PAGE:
My daughter tells us our grandson is “sad”;
outside of school, outside of play, when home
he is “sad.”
At school are friends, and games and “work”
that he enjoys; with us there’s food and play
and places that he likes.
At swim he loves the pool, he even likes
to dunk his head, he likes the teachers
and the shower afterward, the warmth.
Home to him is cleaning up and Mom
and Daddy working, and the baby
and then dinner, bedtime, try to sleep.
The word he used is “sad,” and he is good
with words; they flow from him, like
locomotive, triceratops, superhero.
So how do we teach him that in the ocean
even swimmers drown, that though he owns
the word, he does not know sadness yet?
Review by Claire Scott
A wonderful story of a bright child on the cusp of losing innocence. I love his facility with language. I think maybe he is five. I like the quotation marks around sad, letting us know he really hasn’t yet experienced sadness. How to help the child breach the gap between speaking a word and knowing the feeling. Does a parent rush in or wait until the child is ready. I think the fourth stanza is weaker than the others. I would like to see a few fresh details. But bravo for a great poem!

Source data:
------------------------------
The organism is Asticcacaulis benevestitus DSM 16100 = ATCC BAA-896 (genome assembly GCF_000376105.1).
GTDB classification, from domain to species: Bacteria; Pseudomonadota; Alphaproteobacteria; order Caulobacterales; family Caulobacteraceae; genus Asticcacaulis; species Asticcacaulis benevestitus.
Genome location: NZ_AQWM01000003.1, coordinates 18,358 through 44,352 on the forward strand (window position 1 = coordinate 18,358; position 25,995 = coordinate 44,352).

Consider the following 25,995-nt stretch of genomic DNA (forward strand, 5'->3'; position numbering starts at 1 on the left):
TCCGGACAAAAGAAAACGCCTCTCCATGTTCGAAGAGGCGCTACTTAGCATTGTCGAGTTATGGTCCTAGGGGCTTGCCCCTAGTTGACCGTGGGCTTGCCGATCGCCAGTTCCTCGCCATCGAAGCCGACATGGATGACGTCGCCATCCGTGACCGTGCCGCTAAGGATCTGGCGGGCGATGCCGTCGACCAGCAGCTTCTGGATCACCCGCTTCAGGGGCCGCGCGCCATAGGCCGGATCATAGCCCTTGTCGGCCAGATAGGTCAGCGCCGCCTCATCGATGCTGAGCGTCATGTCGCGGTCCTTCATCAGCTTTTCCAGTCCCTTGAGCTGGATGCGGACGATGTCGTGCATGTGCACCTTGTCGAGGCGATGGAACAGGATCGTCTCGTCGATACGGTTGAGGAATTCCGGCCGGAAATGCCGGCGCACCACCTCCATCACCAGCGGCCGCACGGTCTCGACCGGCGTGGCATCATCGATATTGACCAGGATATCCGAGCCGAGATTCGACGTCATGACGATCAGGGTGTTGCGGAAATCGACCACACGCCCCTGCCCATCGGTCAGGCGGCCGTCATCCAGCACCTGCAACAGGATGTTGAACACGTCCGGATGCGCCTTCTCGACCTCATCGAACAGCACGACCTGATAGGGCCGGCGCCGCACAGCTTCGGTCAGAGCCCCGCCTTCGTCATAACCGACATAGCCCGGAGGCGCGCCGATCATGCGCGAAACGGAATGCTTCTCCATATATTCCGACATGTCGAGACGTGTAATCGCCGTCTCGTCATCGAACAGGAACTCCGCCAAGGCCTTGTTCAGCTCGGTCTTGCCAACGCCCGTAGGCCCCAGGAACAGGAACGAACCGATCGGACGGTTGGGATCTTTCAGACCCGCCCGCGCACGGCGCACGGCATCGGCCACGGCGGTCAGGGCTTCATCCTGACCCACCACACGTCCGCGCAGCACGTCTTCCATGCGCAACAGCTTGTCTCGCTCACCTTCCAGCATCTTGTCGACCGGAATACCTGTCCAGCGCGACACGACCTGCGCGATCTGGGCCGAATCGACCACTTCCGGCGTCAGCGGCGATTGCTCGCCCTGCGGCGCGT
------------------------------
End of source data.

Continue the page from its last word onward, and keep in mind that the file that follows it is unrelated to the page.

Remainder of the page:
Review by Jared Pearce
I’ve been reading how depression was experiential, then attitudinal, then chemical, and how it’s reversing course again. And I’ve been working with a young man who is sad. And I like how the grandson has activity and I worry when he says he’s sad. And I agree with the speaker’s final, possibly rhetorical, question. But the tension between the answer implied by the final question and the pattern the grandson presents is too worrisome for me, too scary, too tricky. As a poem, I like that tension. As a parent of sad children, I want to weep.